Why Are Yogis Getting Hurt?: Common Injuries and How to Avoid Them

by | Jul 17, 2020 | Restorative Yoga, Yoga

Yoga, an ancient practice, is taking the country by storm and as a result, it has become a hot topic in the news. Now that there is a yoga studio on practically every corner, it’s more important than ever to remind yogis about the intensity of the postures.

Yoga is a discipline much like karate or ballet.  The same way one would not walk into a ballet class on pointe shoes, one should not walk into a yoga class and expect they will be able to attempt a backbend, inversion, and especially a downward facing dog with straight legs and heels on the ground.

Having the wrong set of expectations and information, doing the practice from a place of Ego, or simply pushing your body too hard can cause pain and real damage. Some of the most common yoga injuries include: shoulder sprains, separation of the sacral-iliac ligament, hurt ribs, and compression of L4 and L5 vertebrae.

Separation of SI joint and lower back ligaments is probably one of the most common injuries in yoga and has nothing to do with being dangerous for your back. It has everything to do with misinformation. The most common pose being mis-cued is the downward facing dog. It is alas one of the most common poses and most frequently done.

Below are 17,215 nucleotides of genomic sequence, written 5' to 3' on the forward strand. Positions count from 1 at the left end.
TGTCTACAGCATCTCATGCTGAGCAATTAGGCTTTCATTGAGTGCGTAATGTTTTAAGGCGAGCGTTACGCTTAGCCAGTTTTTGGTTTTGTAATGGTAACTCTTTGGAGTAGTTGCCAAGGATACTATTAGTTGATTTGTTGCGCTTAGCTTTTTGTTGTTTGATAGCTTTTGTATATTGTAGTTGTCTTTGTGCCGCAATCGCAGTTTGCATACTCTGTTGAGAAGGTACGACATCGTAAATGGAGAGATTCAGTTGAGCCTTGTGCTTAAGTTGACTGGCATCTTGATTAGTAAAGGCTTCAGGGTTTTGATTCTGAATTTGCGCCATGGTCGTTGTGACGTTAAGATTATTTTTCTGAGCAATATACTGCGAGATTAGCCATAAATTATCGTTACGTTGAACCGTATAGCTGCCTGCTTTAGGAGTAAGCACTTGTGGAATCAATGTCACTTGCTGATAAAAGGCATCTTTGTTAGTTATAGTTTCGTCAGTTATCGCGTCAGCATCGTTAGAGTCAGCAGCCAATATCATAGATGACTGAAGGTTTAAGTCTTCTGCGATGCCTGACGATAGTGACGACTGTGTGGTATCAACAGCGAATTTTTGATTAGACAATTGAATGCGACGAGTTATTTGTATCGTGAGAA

The injury occurs from trying to do the pose with straight legs and forcing the heels to the ground, while having tight hamstrings, which most people have. I have even seen teachers and students try to shorten the distance between the  hands and feet, in this posture, just to get the heels on the ground.

By simply bending your knees and allowing your heels to rise off the floor the injury is easily avoidable.

Shoulder Sprains or other shoulder injuries can result from muscling an arm balance pose; including downward facing dog. To the untrained eye, it seems that fancy, impressive arm balance poses, such as flying crow, require upper-body strength. However, like most characteristics of yoga, it is not as it appears.

Arm balance postures come from two main components, which take time to develop. One component is the ability to fold at the hip joint, to the point where your front ribs can touch your thighs; therefore closing the gap between upper and lower body when in a forward bend position. This position will enable the knees to position themselves in the armpits; which is where they belong in order to activate the second component of arm balance posture.

The second component is the ability to lift up on the internal floor of the pelvis in order to make the lower body light enough to come off the ground. The lifting of the feet off the ground is NOT initiated from shoulder strength. The upper back and shoulders are secondary in their support of these postures. It is primarily, the ability to continuously lift up on the pelvic floor muscles to initiate and sustain these postures.

Another common injury in yoga is a tear of the inter-coastal muscles (muscles between the ribs) during the twisting postures. This is primarily due to working the posture with an incorrect emphasis on the leading shoulder. It is a natural tendency to try to get deep into a twisting posture by pulling the leading shoulder away from the mid-line (or sternum), this will put undue pressure on the smaller intercostals muscles which attach the ribs to the sternum.